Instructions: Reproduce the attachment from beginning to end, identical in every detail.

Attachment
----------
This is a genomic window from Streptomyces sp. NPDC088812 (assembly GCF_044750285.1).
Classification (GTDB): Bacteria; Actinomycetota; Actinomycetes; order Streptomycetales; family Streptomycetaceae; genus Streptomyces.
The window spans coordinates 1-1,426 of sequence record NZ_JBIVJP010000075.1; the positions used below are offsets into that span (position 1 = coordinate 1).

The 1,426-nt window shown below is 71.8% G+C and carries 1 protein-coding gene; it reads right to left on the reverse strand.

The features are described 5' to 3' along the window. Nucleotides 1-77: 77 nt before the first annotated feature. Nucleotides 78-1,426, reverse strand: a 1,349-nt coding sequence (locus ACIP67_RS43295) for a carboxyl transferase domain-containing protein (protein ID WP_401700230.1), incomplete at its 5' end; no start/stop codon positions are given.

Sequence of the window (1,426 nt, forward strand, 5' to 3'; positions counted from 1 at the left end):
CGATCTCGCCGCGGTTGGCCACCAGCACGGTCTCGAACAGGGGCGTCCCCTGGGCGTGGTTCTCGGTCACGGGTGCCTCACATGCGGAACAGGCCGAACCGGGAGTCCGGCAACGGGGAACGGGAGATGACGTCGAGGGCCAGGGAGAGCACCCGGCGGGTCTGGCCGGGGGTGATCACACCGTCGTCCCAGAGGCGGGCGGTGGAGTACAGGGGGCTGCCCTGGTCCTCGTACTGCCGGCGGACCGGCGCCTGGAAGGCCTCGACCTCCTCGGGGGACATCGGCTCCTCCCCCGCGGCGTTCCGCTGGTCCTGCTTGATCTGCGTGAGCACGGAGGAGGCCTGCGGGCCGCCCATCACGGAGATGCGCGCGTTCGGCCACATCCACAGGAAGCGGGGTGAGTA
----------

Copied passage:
This is a genomic window from Streptomyces sp. NPDC088812 (assembly GCF_044750285.1).
Classification (GTDB): Bacteria; Actinomycetota; Actinomycetes; order Streptomycetales; family Streptomycetaceae; genus Streptomyces.
The window spans coordinates 1-1,426 of sequence record NZ_JBIVJP010000075.1; the positions used below are offsets into that span (position 1 = coordinate 1).

The 1,426-nt window shown below is 71.8% G+C and carries 1 protein-coding gene; it reads right to left on the reverse strand.

The features are described 5' to 3' along the window. Nucleotides 1-77: 77 nt before the first annotated feature. Nucleotides 78-1,426, reverse strand: a 1,349-nt coding sequence (locus ACIP67_RS43295) for a carboxyl transferase domain-containing protein (protein ID WP_401700230.1), incomplete at its 5' end; no start/stop codon positions are given.

Sequence of the window (1,426 nt, forward strand, 5' to 3'; positions counted from 1 at the left end):
CGATCTCGCCGCGGTTGGCCACCAGCACGGTCTCGAACAGGGGCGTCCCCTGGGCGTGGTTCTCGGTCACGGGTGCCTCACATGCGGAACAGGCCGAACCGGGAGTCCGGCAACGGGGAACGGGAGATGACGTCGAGGGCCAGGGAGAGCACCCGGCGGGTCTGGCCGGGGGTGATCACACCGTCGTCCCAGAGGCGGGCGGTGGAGTACAGGGGGCTGCCCTGGTCCTCGTACTGCCGGCGGACCGGCGCCTGGAAGGCCTCGACCTCCTCGGGGGACATCGGCTCCTCCCCCGCGGCGTTCCGCTGGTCCTGCTTGATCTGCGTGAGCACGGAGGAGGCCTGCGGGCCGCCCATCACGGAGATGCGCGCGTTCGGCCACATCCACAGGAAGCGGGGTGAGTA